This paper examines whether an experimental intervention for girls aged 14-19 that provided reproductive health information, vocational counseling and training, and assistance with opening savings accounts in slum areas of Allahabad in Uttar Pradesh, India had an effect on their attitudes and behaviors. A quasi-experimental pre- and posttest design was used in which adolescent girls aged 14-19 residing in the interventionarea slums were compared with girls of the same age residing in control-area slums. Although the livelihoods program was acceptable to parents and feasible to implement, the project had only a minimal impact on the behavior and attitudes of adolescent girls in the experimental slums. The greatest changes between the baseline and the endline surveys were found in those outcomes that most closely reflected the content of the intervention. Girls exposed to the intervention were significantly more likely to have knowledge of safe spaces, be a member of a group, score higher on the social skills index, be informed about reproductive health, and spend time on leisure activities than were the matched control respondents. No effect was found on gender-role attitudes, mobility, self-esteem, work expectations, or on number of hours visiting friends, performing domestic chores, or engaging in labor-market work.
Intervention settings: Urban.
Intervention description: Reproductive health education, vocational counseling and training, and assistance with opening savings accounts.
Sample: Young women aged 14-19.
Findings: No effect on number of hours engaging in labor-market work or performing domestic chores. Women were significantly more likely to have knowledge of safe spaces and be a member of a group.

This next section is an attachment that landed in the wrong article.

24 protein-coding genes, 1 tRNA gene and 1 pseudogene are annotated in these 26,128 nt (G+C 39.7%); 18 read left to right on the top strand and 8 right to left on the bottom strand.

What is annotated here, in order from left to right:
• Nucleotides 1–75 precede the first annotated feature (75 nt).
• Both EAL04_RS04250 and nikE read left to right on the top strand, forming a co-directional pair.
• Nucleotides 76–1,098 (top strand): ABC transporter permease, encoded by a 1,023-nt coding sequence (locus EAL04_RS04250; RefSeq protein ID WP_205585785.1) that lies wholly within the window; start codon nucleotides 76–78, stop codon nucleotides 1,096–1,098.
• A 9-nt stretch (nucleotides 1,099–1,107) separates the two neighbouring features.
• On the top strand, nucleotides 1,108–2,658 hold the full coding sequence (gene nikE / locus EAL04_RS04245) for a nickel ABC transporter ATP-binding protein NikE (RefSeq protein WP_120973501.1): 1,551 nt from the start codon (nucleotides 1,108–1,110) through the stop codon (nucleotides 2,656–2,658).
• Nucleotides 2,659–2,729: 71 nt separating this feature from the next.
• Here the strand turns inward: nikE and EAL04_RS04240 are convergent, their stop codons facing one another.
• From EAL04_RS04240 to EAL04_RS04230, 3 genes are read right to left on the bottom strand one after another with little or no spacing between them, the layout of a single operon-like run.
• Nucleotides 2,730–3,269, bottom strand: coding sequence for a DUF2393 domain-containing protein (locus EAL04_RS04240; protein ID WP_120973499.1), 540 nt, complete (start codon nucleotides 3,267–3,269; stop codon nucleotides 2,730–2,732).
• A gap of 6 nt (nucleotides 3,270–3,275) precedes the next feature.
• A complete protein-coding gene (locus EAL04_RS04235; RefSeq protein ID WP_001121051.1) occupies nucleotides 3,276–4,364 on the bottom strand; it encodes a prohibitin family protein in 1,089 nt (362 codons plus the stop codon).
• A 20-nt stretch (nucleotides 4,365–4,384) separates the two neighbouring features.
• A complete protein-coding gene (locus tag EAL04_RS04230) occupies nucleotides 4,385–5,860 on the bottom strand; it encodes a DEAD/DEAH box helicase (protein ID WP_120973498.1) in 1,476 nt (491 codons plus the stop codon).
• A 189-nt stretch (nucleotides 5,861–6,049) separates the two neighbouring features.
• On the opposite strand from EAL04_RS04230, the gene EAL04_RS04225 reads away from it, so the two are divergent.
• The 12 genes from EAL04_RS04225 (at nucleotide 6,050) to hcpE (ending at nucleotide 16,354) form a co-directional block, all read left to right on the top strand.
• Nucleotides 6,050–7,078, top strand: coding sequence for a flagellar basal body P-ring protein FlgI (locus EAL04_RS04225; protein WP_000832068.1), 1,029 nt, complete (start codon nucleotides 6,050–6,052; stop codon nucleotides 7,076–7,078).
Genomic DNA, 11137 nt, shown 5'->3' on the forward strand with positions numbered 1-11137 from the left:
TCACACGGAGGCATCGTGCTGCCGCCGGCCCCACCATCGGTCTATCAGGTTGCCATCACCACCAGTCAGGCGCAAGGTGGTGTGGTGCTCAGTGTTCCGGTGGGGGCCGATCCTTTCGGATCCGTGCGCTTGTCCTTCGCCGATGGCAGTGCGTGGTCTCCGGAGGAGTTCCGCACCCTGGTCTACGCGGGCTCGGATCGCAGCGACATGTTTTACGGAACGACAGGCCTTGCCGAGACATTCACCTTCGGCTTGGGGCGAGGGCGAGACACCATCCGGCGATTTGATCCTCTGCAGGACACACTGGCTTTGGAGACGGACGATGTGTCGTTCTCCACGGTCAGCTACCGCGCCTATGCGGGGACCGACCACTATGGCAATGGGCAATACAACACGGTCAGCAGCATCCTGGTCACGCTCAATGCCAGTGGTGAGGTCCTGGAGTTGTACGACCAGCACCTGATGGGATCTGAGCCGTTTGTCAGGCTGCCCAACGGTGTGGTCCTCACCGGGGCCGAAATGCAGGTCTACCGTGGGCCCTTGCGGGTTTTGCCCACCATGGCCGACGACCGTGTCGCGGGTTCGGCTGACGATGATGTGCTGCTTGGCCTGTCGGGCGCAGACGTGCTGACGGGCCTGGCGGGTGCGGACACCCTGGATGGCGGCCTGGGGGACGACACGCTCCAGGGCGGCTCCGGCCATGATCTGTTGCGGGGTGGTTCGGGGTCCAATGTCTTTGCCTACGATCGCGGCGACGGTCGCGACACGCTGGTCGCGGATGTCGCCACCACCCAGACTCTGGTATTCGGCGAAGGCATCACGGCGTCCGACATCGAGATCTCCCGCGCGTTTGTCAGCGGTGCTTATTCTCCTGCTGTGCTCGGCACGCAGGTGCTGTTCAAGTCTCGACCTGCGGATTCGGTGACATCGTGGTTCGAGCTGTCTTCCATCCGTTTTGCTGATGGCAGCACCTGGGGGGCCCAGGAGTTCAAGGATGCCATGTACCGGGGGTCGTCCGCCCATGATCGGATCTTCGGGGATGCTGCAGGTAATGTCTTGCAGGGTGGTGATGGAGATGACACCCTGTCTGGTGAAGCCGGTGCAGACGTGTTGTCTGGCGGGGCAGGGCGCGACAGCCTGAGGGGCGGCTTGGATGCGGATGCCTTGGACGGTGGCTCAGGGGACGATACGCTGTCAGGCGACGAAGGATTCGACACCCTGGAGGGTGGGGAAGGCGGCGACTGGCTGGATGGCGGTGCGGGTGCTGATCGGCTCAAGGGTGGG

Providing Microfinance and Social Space to Empower Adolescent Girls: An Evaluation of BRAC's ELA CentresShahnaz (2008)
Lately there has been a surge in the variety of approaches to assist the adolescents, specially the girls, in building up their lives and livelihoods. With financial assistance from Nike Foundation, BRAC started combining financial and social interventions in 2005 by setting up ELA (Employment and Livelihood for Adolescents) Centres for the ELA microfinance group members. This study is intended to assess the usefulness of this combined approach. It is based on a panel dataset of ELA Centre participants and non-participants, which tried to capture changes using qualitative tools. Despite a number of methodological drawbacks, we found indication of the programme being useful in reducing the chances of early marriage, engaging the participants in economic activities, increasing their mobility and involvement in extracurricular reading. Qualitative exploration indicated much stronger effects than our survey estimates, which may have happened because of the participants' over-attribution of their status on their participation, which is biased by self-selection. On the other hand, there are some indications that the surveys failed to capture some changes due to methodological limitations. Nonetheless, it appears that girls at disadvantaged position in terms of education and parents' openness to girl's empowerment are less likely to participate in the programme. It points the need for targeting such girls. Moreover, the skill development training should include a generic module on financial literacy focusing on budgeting, financial management, insurance schemes etc. There is still scope of improvement in general awareness on health issues. The materials that are provided to the centre should include more health specific knowledge based issues.
Intervention settings: Mixed.
Intervention description: Reproductive health education and vocational skills training.
Sample: Young women 14-20 years old.
Findings: 35% increase in income generation.
Do Labor Market Opportunities Affect Young Women's Work and Family Decisions? Experimental Evidence from IndiaJensen (2012)
Intervention settings: Rural.
Intervention description: Recruiters from business process outsourcing industry held information and recruitment sessions in villages.
Sample: Young women.
Findings: Young women from these villages were significantly less likely to ge married or have children. They were also more likely to enter the labor market or obtain more schooling or postschool training.
de Mel et al (2008)